I had a fun time with this hack. After I tooled around with the main game, I dicked around in the “Adventure” mode, where you run around and hunt for emeralds. If you ever wanted B-Boy Knuckles’ 3D gameplay to go 2D, this mode is for you.
One-level demos (hell, sometimes one act demos) are all too prevalent at SAGE every year. Sonic Axiom is different. It has more content than a couple of SAGE demos put together, featuring five zones. Axiom also manages to not suck on many levels.
What will stand out to you first is the graphical style of the game. Yes, all of the graphics are recycled from previous games, but I’ve never seen such seemless and creative mixing-and-matching of tiles before! These levels are gorgeous (except for the cave level; that one is ugly). There were moments where I was caught thinking that all of the art was original. There were a few background objects that looked out of place, but they didn’t show up often. Thumbs up in that department.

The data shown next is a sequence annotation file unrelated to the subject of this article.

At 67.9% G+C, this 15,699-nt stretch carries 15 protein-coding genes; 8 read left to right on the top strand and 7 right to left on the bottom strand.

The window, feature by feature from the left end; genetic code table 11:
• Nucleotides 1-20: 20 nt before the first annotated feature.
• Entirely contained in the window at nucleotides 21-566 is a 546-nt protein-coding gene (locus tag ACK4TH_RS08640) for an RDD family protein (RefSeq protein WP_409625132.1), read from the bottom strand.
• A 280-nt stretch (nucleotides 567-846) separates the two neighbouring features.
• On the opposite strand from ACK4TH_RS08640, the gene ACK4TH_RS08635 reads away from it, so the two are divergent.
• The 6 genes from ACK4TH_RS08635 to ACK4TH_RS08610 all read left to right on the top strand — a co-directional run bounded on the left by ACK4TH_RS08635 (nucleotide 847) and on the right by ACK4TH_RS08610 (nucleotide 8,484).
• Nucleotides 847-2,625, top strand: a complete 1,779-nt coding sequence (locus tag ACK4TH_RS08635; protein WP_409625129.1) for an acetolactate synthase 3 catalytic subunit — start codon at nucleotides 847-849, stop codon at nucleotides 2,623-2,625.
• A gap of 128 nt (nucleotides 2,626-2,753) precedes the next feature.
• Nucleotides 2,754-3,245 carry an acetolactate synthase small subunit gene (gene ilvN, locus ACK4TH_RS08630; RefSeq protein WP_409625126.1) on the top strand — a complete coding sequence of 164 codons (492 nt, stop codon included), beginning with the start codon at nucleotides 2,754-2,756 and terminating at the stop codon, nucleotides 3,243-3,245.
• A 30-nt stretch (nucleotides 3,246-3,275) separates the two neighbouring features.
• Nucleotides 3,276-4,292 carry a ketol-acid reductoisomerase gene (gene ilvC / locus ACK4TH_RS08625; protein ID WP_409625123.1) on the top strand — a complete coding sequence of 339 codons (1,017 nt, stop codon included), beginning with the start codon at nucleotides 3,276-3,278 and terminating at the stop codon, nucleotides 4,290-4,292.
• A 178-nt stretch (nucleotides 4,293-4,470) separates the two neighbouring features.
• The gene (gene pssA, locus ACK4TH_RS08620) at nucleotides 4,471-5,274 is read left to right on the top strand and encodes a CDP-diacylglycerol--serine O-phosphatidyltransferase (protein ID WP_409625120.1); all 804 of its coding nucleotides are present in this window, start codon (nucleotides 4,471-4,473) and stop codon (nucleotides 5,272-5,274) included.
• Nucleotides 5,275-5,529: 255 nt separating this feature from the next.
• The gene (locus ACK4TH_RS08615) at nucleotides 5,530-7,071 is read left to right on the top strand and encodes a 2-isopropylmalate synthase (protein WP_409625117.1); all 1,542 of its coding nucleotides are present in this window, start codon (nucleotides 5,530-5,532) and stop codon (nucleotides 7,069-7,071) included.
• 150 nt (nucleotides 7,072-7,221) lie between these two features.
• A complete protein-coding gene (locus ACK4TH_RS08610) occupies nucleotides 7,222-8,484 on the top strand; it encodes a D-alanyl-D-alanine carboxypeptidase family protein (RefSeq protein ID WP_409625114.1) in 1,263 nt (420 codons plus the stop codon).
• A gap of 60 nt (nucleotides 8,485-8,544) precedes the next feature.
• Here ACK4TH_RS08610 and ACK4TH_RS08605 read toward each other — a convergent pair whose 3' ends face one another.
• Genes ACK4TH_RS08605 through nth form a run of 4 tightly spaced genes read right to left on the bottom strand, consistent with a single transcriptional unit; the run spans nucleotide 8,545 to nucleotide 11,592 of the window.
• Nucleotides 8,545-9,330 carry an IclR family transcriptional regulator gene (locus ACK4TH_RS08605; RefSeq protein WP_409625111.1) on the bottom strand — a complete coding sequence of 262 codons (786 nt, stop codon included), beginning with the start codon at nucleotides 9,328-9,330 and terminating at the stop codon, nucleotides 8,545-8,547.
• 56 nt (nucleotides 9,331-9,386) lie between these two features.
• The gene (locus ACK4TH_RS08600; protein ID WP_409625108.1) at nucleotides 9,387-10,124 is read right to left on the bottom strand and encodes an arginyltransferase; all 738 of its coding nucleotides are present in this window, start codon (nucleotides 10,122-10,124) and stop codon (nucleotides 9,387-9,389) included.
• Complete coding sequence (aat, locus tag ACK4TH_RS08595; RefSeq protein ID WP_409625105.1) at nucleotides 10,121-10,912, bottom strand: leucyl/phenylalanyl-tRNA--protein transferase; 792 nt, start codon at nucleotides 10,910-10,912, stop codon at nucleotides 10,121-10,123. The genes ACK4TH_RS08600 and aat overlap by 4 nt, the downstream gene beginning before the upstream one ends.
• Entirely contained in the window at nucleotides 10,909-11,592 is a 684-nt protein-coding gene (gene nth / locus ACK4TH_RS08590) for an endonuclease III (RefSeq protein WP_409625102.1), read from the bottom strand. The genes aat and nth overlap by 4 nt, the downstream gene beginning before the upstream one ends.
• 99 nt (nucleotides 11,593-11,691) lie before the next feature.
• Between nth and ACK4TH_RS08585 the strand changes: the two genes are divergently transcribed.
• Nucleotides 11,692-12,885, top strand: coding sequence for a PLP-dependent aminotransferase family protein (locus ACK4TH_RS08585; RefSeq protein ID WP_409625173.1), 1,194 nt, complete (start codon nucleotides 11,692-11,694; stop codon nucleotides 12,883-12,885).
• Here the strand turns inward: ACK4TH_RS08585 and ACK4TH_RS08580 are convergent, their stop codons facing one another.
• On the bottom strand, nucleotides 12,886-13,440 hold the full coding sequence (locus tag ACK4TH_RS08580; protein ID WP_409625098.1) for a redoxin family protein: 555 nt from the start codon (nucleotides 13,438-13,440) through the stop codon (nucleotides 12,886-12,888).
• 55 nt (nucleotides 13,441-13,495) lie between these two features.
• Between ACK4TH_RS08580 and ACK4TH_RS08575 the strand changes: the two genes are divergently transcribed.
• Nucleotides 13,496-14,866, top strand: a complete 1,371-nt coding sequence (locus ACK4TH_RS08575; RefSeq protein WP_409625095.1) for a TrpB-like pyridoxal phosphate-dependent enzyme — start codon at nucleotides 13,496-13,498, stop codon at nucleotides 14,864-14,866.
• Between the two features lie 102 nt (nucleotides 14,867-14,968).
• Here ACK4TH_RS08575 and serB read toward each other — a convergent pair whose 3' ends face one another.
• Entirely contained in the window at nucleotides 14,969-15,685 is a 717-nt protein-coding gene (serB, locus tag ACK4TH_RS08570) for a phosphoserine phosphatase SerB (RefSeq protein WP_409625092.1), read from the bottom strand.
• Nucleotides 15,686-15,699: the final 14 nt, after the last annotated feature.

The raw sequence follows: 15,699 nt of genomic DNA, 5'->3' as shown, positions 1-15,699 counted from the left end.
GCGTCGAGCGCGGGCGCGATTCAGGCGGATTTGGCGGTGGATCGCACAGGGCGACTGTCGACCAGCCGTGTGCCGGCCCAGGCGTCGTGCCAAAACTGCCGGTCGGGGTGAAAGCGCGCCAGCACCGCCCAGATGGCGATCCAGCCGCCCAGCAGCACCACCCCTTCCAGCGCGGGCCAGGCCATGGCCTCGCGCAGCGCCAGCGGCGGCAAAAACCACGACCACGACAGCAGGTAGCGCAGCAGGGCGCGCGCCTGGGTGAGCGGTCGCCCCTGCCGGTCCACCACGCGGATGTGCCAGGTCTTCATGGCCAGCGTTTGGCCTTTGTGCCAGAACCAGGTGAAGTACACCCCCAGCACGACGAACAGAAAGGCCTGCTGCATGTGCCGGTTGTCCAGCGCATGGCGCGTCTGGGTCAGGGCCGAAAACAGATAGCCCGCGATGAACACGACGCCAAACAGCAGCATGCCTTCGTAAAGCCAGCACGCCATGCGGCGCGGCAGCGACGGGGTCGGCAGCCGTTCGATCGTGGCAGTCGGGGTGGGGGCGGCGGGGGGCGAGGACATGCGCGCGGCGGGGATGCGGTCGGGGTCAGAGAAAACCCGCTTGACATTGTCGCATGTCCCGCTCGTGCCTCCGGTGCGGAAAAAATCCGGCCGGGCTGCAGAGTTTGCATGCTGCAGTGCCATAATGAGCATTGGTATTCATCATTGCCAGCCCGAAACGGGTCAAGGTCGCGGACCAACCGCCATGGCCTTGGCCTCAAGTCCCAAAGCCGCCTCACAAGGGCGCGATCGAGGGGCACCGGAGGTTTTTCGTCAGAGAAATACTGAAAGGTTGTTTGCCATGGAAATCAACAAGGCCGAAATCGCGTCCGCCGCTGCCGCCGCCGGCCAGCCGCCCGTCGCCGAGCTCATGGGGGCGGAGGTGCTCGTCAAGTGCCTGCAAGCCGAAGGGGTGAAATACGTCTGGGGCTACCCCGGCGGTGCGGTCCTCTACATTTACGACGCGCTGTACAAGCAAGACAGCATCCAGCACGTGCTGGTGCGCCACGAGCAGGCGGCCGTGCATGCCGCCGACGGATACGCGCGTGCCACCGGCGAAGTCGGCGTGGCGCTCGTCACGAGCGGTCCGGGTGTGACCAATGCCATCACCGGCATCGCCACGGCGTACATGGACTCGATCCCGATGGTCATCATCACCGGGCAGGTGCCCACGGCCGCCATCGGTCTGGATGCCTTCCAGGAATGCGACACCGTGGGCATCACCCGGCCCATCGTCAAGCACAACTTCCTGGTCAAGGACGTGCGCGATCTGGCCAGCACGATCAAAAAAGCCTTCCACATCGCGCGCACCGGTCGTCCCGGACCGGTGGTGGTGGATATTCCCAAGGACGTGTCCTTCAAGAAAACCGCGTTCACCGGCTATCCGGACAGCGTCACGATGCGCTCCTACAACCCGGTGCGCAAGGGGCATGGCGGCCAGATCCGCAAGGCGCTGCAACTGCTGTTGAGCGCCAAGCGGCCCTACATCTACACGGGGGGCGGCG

The game stays with the tried and true Genesis gameplay, built within Multimedia Fusion. The “Sonic Worlds” engine that Damizean developed for Sonic Fan Games HQ is mostly accurate, but you will encounter a few weird spots here and there (you can only do so much with Multimedia Fusion). Sonic Worlds is, and always has been, a solid foundation for fangamers and Sonic Axiom really takes advantage of that fact. I rarely encountered issues with it.
Aside from the art and engine, the level layouts are well above-average for a Sonic fangame and feature some clever sections of platforming, something that most fangame creators cannot grasp. I had a blast romping around the large level layouts of Axiom. The music was assisting in said blast, providing some fun, yet sometimes ethereal, tunes. While the music isn’t original, it’s a well-selected soundtrack of recognizable and rarely-heard tunes. I managed to recognize Neon Night Zone’s theme, as it was from Socket, an infamous Sonic clone on the Genesis. I smiled when I heard it.